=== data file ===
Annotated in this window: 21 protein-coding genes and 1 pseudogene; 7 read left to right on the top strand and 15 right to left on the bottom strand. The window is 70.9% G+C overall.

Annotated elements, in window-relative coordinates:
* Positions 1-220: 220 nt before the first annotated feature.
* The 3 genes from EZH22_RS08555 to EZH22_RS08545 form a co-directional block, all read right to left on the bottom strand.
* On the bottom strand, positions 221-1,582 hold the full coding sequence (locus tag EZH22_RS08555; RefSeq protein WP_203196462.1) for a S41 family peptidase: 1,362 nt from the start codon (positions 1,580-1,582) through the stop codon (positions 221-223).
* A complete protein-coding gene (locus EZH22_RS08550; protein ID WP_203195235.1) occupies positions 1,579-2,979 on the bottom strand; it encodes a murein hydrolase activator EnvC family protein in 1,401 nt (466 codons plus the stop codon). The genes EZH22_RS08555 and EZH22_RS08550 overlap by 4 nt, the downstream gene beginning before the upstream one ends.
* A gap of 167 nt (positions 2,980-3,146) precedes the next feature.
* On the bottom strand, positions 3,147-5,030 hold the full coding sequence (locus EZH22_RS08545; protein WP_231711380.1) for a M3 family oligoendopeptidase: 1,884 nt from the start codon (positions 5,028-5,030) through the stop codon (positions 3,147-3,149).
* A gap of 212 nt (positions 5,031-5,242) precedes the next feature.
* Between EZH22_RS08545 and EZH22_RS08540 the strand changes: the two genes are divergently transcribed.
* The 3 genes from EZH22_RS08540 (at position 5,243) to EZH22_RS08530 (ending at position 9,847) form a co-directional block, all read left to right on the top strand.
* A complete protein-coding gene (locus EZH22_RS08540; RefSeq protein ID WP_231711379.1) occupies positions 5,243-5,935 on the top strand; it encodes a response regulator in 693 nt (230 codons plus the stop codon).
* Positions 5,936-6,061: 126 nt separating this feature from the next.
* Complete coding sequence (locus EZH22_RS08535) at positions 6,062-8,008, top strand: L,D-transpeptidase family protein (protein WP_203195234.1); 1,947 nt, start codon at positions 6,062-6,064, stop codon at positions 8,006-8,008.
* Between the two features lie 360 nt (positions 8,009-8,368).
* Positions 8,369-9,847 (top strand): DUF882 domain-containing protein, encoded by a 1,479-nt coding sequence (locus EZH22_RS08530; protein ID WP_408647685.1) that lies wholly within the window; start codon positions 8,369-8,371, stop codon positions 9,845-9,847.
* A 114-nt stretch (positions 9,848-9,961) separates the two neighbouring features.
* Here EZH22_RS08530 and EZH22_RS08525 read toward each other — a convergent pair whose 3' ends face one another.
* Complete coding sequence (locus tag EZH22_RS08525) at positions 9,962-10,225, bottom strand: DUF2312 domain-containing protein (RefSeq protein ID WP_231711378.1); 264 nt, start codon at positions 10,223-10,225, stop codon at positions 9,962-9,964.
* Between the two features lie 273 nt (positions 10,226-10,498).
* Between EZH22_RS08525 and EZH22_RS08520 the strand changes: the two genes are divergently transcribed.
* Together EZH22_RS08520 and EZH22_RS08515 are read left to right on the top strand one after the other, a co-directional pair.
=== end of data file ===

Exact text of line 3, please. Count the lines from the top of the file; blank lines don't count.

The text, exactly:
* Positions 1-220: 220 nt before the first annotated feature.